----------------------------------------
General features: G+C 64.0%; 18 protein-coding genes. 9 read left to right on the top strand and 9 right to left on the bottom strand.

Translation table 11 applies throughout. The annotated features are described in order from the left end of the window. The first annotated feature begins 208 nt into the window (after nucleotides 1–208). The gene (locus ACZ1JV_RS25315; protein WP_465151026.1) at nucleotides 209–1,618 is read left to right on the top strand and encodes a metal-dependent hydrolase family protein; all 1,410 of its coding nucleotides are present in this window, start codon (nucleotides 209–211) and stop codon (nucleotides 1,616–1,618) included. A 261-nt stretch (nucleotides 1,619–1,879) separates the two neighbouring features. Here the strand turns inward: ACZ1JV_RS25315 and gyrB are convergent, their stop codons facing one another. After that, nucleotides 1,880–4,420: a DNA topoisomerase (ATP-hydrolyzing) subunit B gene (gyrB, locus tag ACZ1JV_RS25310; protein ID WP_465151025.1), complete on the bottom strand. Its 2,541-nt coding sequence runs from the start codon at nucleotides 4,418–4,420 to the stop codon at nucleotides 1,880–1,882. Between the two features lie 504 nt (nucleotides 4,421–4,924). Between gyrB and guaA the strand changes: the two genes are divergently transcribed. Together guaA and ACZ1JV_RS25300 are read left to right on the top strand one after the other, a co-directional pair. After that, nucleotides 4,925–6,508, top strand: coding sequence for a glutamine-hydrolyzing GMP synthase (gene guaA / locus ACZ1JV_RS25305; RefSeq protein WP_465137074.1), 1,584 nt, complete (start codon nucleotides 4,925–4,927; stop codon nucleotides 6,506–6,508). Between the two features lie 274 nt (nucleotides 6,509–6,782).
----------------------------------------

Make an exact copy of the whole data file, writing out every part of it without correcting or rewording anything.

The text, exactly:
General features: G+C 64.0%; 18 protein-coding genes. 9 read left to right on the top strand and 9 right to left on the bottom strand.

Translation table 11 applies throughout. The annotated features are described in order from the left end of the window. The first annotated feature begins 208 nt into the window (after nucleotides 1–208). The gene (locus ACZ1JV_RS25315; protein WP_465151026.1) at nucleotides 209–1,618 is read left to right on the top strand and encodes a metal-dependent hydrolase family protein; all 1,410 of its coding nucleotides are present in this window, start codon (nucleotides 209–211) and stop codon (nucleotides 1,616–1,618) included. A 261-nt stretch (nucleotides 1,619–1,879) separates the two neighbouring features. Here the strand turns inward: ACZ1JV_RS25315 and gyrB are convergent, their stop codons facing one another. After that, nucleotides 1,880–4,420: a DNA topoisomerase (ATP-hydrolyzing) subunit B gene (gyrB, locus tag ACZ1JV_RS25310; protein ID WP_465151025.1), complete on the bottom strand. Its 2,541-nt coding sequence runs from the start codon at nucleotides 4,418–4,420 to the stop codon at nucleotides 1,880–1,882. Between the two features lie 504 nt (nucleotides 4,421–4,924). Between gyrB and guaA the strand changes: the two genes are divergently transcribed. Together guaA and ACZ1JV_RS25300 are read left to right on the top strand one after the other, a co-directional pair. After that, nucleotides 4,925–6,508, top strand: coding sequence for a glutamine-hydrolyzing GMP synthase (gene guaA / locus ACZ1JV_RS25305; RefSeq protein WP_465137074.1), 1,584 nt, complete (start codon nucleotides 4,925–4,927; stop codon nucleotides 6,506–6,508). Between the two features lie 274 nt (nucleotides 6,509–6,782).